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Effects of wildfire and topography on soil nitrogen availability in a boreal larch forest of northeastern China

Kong, J.-J, J. Yang, H. Chu and X. Xiang. 2015.


Both topography and wildfire can strongly affect soil nitrogen (N) availability. Although many studies have examined the individual effects of fire and topography on N, few have investigated their combined influences and relative importance. In this study, we measured soil extractable inorganic N concentrations, N mineralisation rates, and in situ soil inorganic N supply rates at 36 plots in three topographic positions (north-facing, south-facing and flat valley bottom) of burned and unburned sites in a boreal larch forest of northeastern China. Our data showed that wildfire significantly increased soil N availability, with mean soil extractable inorganic N concentrations, N mineralisation rates and N supply rates being 63, 310 and 270% higher in the burned site 1 year following fire. Additionally, soil N availability in the unburned site was significantly greater on the north-facing slope than on the south-facing slope, though this pattern was reversed at the burned site. Wildfire and topography together explained ~50% of the variance in soil N availability, with wildfire explaining three times more than topography. Our results demonstrate that wildfire and topography jointly affected spatial variations of soil N availability, and that wildfire decreased the influence of topography in the early successional stage of this boreal larch ecosystem.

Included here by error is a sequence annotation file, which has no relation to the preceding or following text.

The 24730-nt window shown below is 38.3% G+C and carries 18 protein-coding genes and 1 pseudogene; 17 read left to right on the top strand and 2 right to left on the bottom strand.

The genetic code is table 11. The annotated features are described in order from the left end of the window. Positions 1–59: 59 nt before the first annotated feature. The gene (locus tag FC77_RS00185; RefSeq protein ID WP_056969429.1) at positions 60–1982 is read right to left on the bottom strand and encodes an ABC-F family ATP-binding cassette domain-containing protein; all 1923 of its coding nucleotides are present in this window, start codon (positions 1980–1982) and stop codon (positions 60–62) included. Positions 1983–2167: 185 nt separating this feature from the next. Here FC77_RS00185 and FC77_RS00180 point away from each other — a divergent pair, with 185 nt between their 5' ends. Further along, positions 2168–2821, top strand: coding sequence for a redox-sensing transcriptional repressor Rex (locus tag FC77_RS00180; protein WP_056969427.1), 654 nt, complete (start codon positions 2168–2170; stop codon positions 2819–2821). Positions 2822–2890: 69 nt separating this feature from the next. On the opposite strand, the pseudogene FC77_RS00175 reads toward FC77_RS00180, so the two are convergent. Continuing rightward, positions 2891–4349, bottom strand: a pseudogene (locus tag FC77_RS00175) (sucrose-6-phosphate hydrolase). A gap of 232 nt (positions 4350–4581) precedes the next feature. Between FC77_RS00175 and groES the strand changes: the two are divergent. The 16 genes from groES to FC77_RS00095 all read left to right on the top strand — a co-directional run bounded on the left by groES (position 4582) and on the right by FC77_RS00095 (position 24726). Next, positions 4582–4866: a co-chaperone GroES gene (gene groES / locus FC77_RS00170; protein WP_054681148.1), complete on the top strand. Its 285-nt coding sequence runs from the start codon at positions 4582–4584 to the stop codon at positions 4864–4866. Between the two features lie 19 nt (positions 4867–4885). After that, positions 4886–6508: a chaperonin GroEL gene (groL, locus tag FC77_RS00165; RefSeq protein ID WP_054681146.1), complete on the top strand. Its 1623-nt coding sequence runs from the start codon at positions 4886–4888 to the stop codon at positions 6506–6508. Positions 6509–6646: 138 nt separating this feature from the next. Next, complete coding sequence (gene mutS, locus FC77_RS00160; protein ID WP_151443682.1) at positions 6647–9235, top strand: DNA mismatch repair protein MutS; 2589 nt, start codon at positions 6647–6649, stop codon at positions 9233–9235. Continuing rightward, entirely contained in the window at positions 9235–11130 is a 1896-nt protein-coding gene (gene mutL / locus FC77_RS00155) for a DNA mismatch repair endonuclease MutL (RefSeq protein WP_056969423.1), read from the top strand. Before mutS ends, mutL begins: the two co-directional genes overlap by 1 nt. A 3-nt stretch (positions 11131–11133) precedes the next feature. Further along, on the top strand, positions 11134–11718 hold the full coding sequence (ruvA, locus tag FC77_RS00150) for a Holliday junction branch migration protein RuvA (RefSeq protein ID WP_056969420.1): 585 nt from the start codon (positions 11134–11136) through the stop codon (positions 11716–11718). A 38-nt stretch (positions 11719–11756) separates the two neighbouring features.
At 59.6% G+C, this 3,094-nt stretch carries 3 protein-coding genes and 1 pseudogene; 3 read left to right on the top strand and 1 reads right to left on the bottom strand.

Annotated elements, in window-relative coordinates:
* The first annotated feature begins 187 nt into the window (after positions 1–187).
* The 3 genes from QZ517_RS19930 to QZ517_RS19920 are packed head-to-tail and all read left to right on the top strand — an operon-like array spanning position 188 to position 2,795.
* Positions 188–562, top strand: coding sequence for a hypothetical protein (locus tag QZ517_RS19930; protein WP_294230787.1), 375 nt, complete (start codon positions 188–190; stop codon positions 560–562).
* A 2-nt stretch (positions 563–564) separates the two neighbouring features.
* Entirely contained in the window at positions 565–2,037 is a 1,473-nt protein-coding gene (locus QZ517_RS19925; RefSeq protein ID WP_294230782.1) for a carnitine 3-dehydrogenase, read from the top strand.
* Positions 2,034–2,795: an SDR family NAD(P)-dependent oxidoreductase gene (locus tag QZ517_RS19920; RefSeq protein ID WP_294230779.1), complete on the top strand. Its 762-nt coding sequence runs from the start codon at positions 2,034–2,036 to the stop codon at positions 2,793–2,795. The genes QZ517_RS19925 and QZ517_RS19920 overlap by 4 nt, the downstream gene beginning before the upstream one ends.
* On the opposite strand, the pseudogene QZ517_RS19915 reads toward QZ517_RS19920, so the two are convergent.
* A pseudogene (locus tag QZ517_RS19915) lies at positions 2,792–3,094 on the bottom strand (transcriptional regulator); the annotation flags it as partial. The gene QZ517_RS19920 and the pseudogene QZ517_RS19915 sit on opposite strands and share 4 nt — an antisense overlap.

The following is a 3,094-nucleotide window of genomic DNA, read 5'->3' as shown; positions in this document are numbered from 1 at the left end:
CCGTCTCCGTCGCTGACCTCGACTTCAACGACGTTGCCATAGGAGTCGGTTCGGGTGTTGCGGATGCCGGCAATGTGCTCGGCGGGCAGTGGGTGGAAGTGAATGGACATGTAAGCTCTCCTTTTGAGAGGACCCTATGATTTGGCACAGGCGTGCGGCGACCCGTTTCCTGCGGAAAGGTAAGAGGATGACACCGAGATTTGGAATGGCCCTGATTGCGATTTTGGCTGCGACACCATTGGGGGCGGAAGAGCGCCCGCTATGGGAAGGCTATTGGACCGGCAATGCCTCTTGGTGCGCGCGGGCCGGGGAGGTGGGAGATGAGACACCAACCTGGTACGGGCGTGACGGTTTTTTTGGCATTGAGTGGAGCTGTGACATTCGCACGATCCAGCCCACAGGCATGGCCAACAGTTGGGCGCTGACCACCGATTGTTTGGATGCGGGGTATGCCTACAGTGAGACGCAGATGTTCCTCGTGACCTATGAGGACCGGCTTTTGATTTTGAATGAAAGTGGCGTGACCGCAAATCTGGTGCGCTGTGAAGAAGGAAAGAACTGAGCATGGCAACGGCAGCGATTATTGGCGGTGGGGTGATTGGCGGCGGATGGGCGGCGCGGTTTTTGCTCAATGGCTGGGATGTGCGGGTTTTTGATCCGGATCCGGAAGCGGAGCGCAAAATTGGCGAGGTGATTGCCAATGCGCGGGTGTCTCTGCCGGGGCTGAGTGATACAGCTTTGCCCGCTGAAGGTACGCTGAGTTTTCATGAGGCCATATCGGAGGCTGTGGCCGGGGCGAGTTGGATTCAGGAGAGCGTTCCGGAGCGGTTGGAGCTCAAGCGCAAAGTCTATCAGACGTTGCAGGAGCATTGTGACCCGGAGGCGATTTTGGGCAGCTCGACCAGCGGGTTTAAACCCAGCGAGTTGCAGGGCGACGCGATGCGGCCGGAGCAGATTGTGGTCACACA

Key Words

disturbance, Eurasian boreal forest, fire severity, landscape heterogeneity, nitrogen mineralisation.